At that point I had a retail job, I was a full-time student. I was probably always documenting, but nothing really came about until 2016, after taking a philosophy class. We were in a class and I was sitting next to this girl, and in walks her sister, and I was shocked that they were both twins. It kind of hit me, I remember connecting that with the philosophy about who we think can be twins, this sort of American notion of the white picket fence and having the two sets of twins. My grandmother was a twin. I thought maybe I should start doing a serious project on black female twins. I ended up finding a couple of twins I could photograph but it was kind of all over the place. I was traveling, I didn't really know what I was doing with it, but I knew I was working towards having sort of a more cohesive body of work versus just sort of snapshots that I've been taking before.

That's what John Jay College helped me with, the value of research, the value of going in one direction. Not to say that you can't go in all directions, but the value of working on one thing at a time. I didn't know what I was doing but ended up getting featured on Vice! It was weird because I felt like I had nothing else to show other than these photographs of twins. I thought, okay maybe I have to keep shooting and maybe I have to keep working on more things. It’s funny, I'm so grateful I have a degree but it was also such a deterrent in not being able to finish or start bodies of work because I was in school.

Where were you getting this idea that you needed a body of work, were you looking at other photographers?
Well, there's so many. I look to contemporary artists but I also have a fascination with the American South, partially I think because I'm not from there. Robert Frank’s The Americans was my first photo book. It’s so good. Before I went to John Jay I went to Queensborough Community College. I took a picture of my dog and two little brothers and won a photo contest there. They gave me this $25 Amazon gift card, I could buy anything I wanted so I bought The Americans. I was so excited. I remember being on the Q27 bus, heading home looking at the book I just got. It was just a moment of touching tangible work that I had never really been used to. I went to gallery shows, but that was the moment I realized the importance of photo books.

Other than looking at photographers like Robert Frank or even painters like Edward Hopper, I looked at black photographers like Andre Wagner. I just think about these photographers that I've plucked from different walks of my life and sort of converged. I'm obsessed, I look to Stephen Shore, I get inspired by scenic landscapes and old towns, the Midwest, and the South. I also am inspired by like Bruce Davidson, who spent so much time in New York, his photos on the subways.

Which part of the process do you enjoy more, going out and taking photos or seeing the images you’ve captured?
I think it's the going out because sometimes I find that the process of selecting and picking your favorites is too stressful for me. I also find that because of how I look and how tiny I am, that sometimes people don't expect me to be a photographer and I just love sort of playing with that and getting shots that they probably wouldn't let someone else take.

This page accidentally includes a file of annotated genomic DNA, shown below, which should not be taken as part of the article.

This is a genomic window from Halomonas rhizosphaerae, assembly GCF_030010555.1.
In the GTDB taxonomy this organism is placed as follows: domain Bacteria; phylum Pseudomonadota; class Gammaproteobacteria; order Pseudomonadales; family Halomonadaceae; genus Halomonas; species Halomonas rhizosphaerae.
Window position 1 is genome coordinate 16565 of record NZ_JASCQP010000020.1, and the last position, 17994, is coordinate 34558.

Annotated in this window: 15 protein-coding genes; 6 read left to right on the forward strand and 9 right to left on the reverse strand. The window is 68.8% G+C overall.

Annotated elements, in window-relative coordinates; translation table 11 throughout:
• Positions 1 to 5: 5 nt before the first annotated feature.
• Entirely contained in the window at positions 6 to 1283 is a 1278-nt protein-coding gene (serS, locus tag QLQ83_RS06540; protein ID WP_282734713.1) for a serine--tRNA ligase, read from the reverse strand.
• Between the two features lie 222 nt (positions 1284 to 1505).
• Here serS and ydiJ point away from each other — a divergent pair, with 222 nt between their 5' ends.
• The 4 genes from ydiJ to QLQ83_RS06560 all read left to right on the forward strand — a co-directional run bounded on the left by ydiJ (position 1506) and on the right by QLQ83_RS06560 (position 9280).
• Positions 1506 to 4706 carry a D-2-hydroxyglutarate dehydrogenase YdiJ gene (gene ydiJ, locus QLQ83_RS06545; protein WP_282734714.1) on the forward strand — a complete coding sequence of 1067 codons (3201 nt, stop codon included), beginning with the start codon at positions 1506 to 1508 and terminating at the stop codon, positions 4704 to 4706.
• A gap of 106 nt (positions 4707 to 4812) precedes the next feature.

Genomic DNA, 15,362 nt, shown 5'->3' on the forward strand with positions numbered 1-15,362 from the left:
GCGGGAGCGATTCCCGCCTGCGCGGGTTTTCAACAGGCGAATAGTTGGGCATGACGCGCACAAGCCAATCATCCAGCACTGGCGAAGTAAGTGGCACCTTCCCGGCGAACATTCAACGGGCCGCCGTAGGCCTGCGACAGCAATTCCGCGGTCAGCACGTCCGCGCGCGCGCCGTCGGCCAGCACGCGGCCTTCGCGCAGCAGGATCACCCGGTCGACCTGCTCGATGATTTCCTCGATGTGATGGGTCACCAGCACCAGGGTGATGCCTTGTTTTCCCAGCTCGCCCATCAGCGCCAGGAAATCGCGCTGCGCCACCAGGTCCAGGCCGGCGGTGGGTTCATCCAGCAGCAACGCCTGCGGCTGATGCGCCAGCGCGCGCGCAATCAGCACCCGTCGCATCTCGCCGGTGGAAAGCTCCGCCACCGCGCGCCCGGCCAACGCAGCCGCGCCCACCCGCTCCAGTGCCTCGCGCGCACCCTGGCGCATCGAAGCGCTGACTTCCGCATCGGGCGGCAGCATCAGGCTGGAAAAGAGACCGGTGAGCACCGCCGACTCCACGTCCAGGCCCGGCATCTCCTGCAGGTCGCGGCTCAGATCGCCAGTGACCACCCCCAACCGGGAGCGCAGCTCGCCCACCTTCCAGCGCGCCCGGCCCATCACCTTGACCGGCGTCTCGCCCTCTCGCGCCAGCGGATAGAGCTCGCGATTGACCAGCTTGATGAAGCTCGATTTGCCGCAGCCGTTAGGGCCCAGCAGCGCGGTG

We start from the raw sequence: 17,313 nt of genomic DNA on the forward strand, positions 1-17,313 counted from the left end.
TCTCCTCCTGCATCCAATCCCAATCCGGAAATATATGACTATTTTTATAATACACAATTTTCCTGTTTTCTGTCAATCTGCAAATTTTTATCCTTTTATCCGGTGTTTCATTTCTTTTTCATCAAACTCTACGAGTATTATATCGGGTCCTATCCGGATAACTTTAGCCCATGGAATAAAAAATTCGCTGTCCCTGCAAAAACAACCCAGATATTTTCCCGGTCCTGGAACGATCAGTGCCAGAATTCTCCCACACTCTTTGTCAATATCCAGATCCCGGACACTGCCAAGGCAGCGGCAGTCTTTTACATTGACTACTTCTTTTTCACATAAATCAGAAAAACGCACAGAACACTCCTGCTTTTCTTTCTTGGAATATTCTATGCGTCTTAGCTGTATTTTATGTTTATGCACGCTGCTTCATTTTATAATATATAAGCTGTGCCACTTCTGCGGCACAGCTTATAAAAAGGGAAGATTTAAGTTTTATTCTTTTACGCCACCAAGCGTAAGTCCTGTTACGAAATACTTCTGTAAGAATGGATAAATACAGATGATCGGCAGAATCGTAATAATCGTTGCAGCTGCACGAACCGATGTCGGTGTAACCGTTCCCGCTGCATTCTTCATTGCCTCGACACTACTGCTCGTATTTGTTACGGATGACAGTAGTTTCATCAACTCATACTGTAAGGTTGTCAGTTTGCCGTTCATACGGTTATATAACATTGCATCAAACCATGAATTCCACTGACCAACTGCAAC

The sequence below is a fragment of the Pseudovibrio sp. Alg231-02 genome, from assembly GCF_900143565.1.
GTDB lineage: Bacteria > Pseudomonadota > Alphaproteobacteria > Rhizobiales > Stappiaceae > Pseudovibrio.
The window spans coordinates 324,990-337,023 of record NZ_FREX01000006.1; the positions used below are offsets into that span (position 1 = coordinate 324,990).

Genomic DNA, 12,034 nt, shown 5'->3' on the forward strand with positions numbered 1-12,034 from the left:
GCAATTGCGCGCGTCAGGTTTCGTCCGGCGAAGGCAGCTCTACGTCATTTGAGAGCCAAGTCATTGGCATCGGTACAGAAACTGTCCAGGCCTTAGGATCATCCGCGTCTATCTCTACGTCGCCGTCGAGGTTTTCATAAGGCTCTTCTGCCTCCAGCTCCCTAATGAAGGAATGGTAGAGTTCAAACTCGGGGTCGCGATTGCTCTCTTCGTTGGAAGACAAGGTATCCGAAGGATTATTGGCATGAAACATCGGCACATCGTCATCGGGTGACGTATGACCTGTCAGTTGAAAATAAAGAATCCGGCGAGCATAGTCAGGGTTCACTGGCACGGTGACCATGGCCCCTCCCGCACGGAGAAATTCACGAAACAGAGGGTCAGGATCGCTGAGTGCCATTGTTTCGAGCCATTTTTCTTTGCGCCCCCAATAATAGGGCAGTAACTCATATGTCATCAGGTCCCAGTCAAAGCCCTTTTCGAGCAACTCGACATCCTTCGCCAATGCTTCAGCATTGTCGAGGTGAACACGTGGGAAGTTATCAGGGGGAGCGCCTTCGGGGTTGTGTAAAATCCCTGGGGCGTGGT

Do you have a supportive community of photographers around?
I think it's important, I really do. I definitely love my alone time, but definitely a lot of my photo girlfriends who, I feel like I can just bounce energy off of them. Really even some of my girlfriends who aren't even in the photo industry, that I'm just like; hey what do you think about this shot? Am I just crazy? Do I like it? Do we like it? What do you think? It's nice to have a collective of women photographers. Not just women photographers, but so many other photographers that I can just text and they'll answer me back and we can just have a healthy conversation.

Is photography more a social or solo act for you?
I'm still trying to balance that. I find that I'd like to say that is it a solo act but its not because the idea is that someone is letting me take a photo of them. They don't know what I'm going to really use it for. When I'm photographing on the streets, it's random people. They trust me enough to just let me take their photo. I find that that's incredibly fascinating to me, and it's for two reasons, this might be an open person and they are just not concerned, but also, I've found, especially from photographing marginalized communities, that they've never really had a good photo taken of them.

I sometimes find that people are shocked when I wanna take photos of them. I have this one photo that I took of a guy in Memphis, I'll never forget him just facing me and saying, “You wanna take a photo of me?” And he's like; is this for the New York Times? He just got so excited, I feel like, in that moment, it's less about the photo and more about the interaction that you're giving someone a platform, you're giving them a sense of nobility that they deserve and empathy that they've longed for but have never had the chance to have.

What kind of effect has photography had on you as a person?
It's become my life in a way. I never called myself a photographer. I wouldn't say it's given me a sense of purpose because I think I had other interests, but I would say that it has given me something that I have never felt more sure about. One way or another I'm going to find myself back in the photo world, whether that's taking photos or behind the scenes or curating, I don't know what it could be, but it's definitely one of those things.

It has changed me and I think it's also given me a way of shedding light on diversity, which is needed. I say this all the time, sometimes I'm not even taking the pictures for myself, I'm just taking pictures because I've had all these opportunities and I'm just trying to open the door for other people get through. I think that that's important.